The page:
Posts Tagged silver glass
The spring 2017 limited editions from Creation is Messy had a whole load of transparent greens, and a whole load of opaque grey rods.
To start with, I picked out the first few colours that appealed to me (those greens!), along with a couple I thought would go with them.
Chartreuse (left) is a luridly bright light yellowy green which I love.
Inchworm (middle above) is another bright juicy green that is more transparent than CiM’s Poison Apple, which is a more standard opalino and can strike lighter and more opaque. Inchworm (like chartreuse) didn’t opacify at all and remained a lovely uniform misty transparent.
I also love this colour (right beads), which is a uniform opalino beige. It is less streaky than Reichenbach’s mystic beige or pearl beige, and has a nice amount of translucency. Again, it does not seem to strike lighter or more opaque when worked for longer.
Yangtze and Sea Mist
I am in two minds about Yangtze and Sea Mist. They are full of micro bubbles and the end of the rod boils very easily, both of these leaving bubbles that don’t go away. The rods themselves look faintly striped inside. I would normally dismiss these as poor quality glass, but I do really like the way the nuggets look – it is different from an opalino, or an etched bead, or from baking soda bubbles. They are muted non-uniform colours which are quite different from the rest of the palate. I think they would do well to pair with or mimic semi-precious beads which have cloudiness or inclusions, where most transparent glass beads alongside those look too brash and uniform in colour. So if you have a very specific use-case, these might be useful. I think I’d buy them if they weren’t too expensive, because I do have a lot of semi-precious beads I think they would go well with (labradorite, blue lace agate and so on).
Troll is an opaque muted grey-green that is not unlike various of CiM’s other colours, but is still a type I like and find useful. I picked it as an opaque to go alongside these other colours for the two-tone beads below. It does strike greener than it appears on the rod, which is more of a blue grey.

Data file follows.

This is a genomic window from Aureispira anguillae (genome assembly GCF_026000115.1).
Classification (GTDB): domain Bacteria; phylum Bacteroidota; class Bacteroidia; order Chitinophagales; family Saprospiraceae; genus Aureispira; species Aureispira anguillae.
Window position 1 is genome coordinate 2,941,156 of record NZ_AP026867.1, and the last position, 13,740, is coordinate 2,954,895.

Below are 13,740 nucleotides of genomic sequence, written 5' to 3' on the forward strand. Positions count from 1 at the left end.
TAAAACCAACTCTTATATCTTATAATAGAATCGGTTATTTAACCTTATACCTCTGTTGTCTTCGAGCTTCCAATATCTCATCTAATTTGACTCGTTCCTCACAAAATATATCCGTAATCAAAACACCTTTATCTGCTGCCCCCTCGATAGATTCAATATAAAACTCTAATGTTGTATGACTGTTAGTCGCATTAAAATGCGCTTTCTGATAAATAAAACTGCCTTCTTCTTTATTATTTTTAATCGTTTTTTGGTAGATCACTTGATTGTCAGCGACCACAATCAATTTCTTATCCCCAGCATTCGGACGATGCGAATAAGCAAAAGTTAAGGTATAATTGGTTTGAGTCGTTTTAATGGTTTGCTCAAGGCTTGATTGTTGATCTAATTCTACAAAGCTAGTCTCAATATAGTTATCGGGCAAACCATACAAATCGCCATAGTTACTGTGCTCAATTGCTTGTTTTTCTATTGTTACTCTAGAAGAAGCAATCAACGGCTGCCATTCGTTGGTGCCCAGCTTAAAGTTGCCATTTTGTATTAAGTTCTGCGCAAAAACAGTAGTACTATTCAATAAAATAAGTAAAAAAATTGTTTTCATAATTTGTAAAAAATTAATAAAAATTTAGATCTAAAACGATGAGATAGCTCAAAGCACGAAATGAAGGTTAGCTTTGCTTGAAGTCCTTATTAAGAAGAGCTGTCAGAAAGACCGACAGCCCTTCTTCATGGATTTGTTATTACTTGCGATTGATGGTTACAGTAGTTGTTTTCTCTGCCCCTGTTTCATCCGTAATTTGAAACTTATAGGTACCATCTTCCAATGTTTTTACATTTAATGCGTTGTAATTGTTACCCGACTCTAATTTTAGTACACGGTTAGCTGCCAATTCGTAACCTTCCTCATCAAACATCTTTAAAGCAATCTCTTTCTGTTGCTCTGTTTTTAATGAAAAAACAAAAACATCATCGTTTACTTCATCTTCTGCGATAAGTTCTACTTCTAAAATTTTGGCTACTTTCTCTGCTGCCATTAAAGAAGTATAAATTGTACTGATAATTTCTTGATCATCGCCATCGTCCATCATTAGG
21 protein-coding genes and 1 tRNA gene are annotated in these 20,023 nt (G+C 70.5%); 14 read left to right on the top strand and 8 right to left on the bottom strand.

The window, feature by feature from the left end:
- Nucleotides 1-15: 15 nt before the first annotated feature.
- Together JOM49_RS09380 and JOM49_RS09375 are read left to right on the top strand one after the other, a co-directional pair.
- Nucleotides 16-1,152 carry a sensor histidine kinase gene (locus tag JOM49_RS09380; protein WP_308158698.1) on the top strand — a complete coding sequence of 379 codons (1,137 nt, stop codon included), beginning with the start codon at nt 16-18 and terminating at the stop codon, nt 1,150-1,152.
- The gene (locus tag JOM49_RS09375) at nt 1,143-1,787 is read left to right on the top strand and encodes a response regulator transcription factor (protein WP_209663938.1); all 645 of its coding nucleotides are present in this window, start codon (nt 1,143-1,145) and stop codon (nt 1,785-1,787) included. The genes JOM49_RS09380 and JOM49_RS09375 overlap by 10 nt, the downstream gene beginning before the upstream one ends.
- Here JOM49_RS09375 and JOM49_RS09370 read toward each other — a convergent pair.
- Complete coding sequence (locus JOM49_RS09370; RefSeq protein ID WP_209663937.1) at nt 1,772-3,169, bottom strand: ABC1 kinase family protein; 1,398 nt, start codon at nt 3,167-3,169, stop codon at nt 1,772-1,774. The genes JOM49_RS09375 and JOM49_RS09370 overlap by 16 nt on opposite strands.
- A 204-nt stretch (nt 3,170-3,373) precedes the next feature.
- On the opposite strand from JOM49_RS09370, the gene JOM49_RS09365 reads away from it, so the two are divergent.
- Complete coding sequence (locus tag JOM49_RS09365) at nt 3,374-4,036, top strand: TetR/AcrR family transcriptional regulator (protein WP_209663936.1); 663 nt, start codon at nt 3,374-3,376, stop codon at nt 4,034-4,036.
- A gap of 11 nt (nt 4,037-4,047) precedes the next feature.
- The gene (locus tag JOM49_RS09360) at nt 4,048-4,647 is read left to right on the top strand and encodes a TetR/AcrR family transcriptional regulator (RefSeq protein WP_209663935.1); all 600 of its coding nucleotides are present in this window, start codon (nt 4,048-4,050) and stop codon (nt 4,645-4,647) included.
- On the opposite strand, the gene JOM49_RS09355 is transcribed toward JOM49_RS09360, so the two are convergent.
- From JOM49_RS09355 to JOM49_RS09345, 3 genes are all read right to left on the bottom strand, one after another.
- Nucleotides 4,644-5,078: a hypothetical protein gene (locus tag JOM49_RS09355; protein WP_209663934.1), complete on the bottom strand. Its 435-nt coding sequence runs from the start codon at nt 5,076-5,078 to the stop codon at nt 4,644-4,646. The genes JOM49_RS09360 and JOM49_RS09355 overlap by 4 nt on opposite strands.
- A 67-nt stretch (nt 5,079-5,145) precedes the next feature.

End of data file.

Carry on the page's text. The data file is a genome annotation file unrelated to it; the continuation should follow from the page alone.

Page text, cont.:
All the nuggets!
Aren’t they pretty just on their own?
Troll and chartreuse above.
Inchworm and bubbly yangtze above. I do like the colour fade from one to the other.
Cornsilk and very bubbly sea mist above.
You can see an area of Sea Mist that boiled on the rod on the back of this bead. For use in a non-organic bead this is a no. For one that is, there’s a possibility you might want to do this on purpose. (Again I like the transition from one colour to the other).
Troll and sea mist above.
Cornsilk and chartreuse above.
For the rest of the colours, I decided to do organic beads, and paired them up for this.
Peat Moss and Safari
Peat Moss is a suitably brown-olive transparent green. I trapped a couple of bubbles but on the whole it is very clear.
Safari looks greyish in the rod, and not having looked them up beforehand, I was very surprised that it immediately struck to a light sandy brown! The bead coming out of the kiln is more uniform than it looked going in, but you can still see a darker brown in one corner below.
I put a wrap of Effetre New Ivory across the transition and twisted it. It is a very handy insta-silvered-ivory rod and I really like the way it came out.